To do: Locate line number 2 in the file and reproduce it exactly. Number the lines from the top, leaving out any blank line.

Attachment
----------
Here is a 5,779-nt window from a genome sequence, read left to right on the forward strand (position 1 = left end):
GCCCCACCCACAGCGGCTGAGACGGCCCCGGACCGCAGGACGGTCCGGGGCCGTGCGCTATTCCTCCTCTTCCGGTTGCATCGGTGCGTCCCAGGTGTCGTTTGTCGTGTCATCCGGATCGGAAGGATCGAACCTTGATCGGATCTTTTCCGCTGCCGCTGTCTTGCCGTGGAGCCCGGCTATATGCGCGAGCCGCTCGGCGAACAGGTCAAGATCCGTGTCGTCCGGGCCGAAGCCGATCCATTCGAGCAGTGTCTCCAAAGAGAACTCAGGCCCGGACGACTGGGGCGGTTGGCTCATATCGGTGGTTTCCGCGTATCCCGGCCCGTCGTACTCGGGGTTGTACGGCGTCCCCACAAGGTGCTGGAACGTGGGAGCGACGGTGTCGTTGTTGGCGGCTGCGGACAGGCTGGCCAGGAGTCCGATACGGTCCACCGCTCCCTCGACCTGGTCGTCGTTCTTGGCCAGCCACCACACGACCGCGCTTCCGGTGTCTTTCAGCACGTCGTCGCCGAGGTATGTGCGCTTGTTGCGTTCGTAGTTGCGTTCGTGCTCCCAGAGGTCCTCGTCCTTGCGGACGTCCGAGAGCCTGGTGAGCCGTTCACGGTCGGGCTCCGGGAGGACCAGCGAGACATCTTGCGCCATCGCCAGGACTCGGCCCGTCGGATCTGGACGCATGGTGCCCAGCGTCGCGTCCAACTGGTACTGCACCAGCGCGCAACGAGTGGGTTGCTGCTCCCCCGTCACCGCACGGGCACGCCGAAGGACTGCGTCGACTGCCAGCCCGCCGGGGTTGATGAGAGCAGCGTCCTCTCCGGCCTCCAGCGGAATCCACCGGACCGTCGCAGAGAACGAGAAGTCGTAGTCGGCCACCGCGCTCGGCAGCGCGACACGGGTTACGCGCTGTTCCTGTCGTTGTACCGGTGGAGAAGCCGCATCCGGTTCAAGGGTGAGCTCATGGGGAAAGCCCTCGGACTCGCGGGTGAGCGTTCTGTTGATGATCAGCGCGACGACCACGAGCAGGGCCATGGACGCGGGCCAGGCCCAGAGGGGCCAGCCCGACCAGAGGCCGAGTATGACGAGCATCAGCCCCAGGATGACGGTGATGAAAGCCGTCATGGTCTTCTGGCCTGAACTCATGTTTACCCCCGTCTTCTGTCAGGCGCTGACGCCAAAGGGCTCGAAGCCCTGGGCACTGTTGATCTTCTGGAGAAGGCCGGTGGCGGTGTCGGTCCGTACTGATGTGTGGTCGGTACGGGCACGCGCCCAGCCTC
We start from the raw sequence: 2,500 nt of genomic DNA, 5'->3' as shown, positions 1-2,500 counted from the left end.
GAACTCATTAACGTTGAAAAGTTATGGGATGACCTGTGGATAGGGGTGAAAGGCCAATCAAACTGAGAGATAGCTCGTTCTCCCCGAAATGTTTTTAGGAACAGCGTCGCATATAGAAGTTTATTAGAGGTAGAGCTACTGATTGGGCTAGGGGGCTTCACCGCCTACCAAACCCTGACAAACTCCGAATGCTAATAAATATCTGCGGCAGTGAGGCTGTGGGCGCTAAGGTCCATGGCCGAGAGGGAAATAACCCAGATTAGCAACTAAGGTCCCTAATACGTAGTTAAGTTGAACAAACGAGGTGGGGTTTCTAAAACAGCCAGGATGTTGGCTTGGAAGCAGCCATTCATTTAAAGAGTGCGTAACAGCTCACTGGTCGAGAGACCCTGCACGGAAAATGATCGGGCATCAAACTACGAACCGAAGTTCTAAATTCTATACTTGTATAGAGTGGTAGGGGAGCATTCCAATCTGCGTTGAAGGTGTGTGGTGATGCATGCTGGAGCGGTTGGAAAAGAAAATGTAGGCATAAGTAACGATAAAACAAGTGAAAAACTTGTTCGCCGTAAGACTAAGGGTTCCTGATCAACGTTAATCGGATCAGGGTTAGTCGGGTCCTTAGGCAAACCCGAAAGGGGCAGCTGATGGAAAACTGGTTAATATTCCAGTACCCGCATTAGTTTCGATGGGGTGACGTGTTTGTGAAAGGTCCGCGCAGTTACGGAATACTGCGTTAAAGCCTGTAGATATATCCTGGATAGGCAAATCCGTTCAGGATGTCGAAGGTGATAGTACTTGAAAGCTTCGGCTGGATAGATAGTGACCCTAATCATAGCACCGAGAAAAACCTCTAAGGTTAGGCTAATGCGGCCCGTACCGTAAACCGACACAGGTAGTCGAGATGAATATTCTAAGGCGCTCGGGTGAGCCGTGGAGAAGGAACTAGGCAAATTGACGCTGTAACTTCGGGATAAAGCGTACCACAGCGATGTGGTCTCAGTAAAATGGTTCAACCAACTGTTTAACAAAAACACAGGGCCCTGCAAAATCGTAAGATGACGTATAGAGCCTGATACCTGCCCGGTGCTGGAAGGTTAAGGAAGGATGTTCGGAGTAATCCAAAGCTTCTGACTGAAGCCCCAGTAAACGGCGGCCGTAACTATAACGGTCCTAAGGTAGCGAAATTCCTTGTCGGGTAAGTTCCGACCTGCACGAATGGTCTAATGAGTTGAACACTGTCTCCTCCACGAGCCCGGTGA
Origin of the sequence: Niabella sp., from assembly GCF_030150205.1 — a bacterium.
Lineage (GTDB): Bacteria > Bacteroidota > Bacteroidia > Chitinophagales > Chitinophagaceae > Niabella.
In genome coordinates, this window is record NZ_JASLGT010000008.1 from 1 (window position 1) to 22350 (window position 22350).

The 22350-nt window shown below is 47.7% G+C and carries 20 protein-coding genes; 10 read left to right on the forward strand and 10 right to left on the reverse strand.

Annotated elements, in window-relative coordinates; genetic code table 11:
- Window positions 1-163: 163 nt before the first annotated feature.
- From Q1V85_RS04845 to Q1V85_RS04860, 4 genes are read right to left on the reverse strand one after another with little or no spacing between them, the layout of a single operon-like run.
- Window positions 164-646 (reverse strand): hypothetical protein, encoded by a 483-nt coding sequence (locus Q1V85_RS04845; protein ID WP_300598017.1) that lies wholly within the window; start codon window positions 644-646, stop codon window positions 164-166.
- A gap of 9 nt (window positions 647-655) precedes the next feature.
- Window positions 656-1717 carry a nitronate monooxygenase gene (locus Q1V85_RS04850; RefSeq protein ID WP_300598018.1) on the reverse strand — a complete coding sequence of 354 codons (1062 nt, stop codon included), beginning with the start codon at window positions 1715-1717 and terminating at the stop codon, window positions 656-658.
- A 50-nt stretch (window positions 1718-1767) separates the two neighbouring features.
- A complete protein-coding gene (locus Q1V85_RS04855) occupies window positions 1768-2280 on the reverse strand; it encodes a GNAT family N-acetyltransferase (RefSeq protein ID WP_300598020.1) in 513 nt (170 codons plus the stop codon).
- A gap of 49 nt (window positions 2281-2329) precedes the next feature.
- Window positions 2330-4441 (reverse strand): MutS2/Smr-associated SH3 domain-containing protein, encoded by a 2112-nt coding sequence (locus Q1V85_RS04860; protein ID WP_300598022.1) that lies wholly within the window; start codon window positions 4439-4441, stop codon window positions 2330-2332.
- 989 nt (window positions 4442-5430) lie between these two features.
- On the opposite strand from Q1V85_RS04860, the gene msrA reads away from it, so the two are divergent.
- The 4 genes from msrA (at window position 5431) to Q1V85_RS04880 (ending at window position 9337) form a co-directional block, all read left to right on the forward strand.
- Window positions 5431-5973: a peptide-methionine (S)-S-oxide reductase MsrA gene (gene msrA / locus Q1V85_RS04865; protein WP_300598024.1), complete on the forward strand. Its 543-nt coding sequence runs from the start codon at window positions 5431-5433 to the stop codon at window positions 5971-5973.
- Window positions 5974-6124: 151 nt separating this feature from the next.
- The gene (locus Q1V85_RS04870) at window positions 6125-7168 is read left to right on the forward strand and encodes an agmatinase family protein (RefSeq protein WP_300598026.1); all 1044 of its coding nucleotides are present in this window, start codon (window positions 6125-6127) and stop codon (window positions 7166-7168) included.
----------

GCCCCACCCACAGCGGCTGAGACGGCCCCGGACCGCAGGACGGTCCGGGGCCGTGCGCTATTCCTCCTCTTCCGGTTGCATCGGTGCGTCCCAGGTGTCGTTTGTCGTGTCATCCGGATCGGAAGGATCGAACCTTGATCGGATCTTTTCCGCTGCCGCTGTCTTGCCGTGGAGCCCGGCTATATGCGCGAGCCGCTCGGCGAACAGGTCAAGATCCGTGTCGTCCGGGCCGAAGCCGATCCATTCGAGCAGTGTCTCCAAAGAGAACTCAGGCCCGGACGACTGGGGCGGTTGGCTCATATCGGTGGTTTCCGCGTATCCCGGCCCGTCGTACTCGGGGTTGTACGGCGTCCCCACAAGGTGCTGGAACGTGGGAGCGACGGTGTCGTTGTTGGCGGCTGCGGACAGGCTGGCCAGGAGTCCGATACGGTCCACCGCTCCCTCGACCTGGTCGTCGTTCTTGGCCAGCCACCACACGACCGCGCTTCCGGTGTCTTTCAGCACGTCGTCGCCGAGGTATGTGCGCTTGTTGCGTTCGTAGTTGCGTTCGTGCTCCCAGAGGTCCTCGTCCTTGCGGACGTCCGAGAGCCTGGTGAGCCGTTCACGGTCGGGCTCCGGGAGGACCAGCGAGACATCTTGCGCCATCGCCAGGACTCGGCCCGTCGGATCTGGACGCATGGTGCCCAGCGTCGCGTCCAACTGGTACTGCACCAGCGCGCAACGAGTGGGTTGCTGCTCCCCCGTCACCGCACGGGCACGCCGAAGGACTGCGTCGACTGCCAGCCCGCCGGGGTTGATGAGAGCAGCGTCCTCTCCGGCCTCCAGCGGAATCCACCGGACCGTCGCAGAGAACGAGAAGTCGTAGTCGGCCACCGCGCTCGGCAGCGCGACACGGGTTACGCGCTGTTCCTGTCGTTGTACCGGTGGAGAAGCCGCATCCGGTTCAAGGGTGAGCTCATGGGGAAAGCCCTCGGACTCGCGGGTGAGCGTTCTGTTGATGATCAGCGCGACGACCACGAGCAGGGCCATGGACGCGGGCCAGGCCCAGAGGGGCCAGCCCGACCAGAGGCCGAGTATGACGAGCATCAGCCCCAGGATGACGGTGATGAAAGCCGTCATGGTCTTCTGGCCTGAACTCATGTTTACCCCCGTCTTCTGTCAGGCGCTGACGCCAAAGGGCTCGAAGCCCTGGGCACTGTTGATCTTCTGGAGAAGGCCGGTGGCGGTGTCGGTCCGTACTGATGTGTGGTCGGTACGGGCACGCGCCCAGCCTC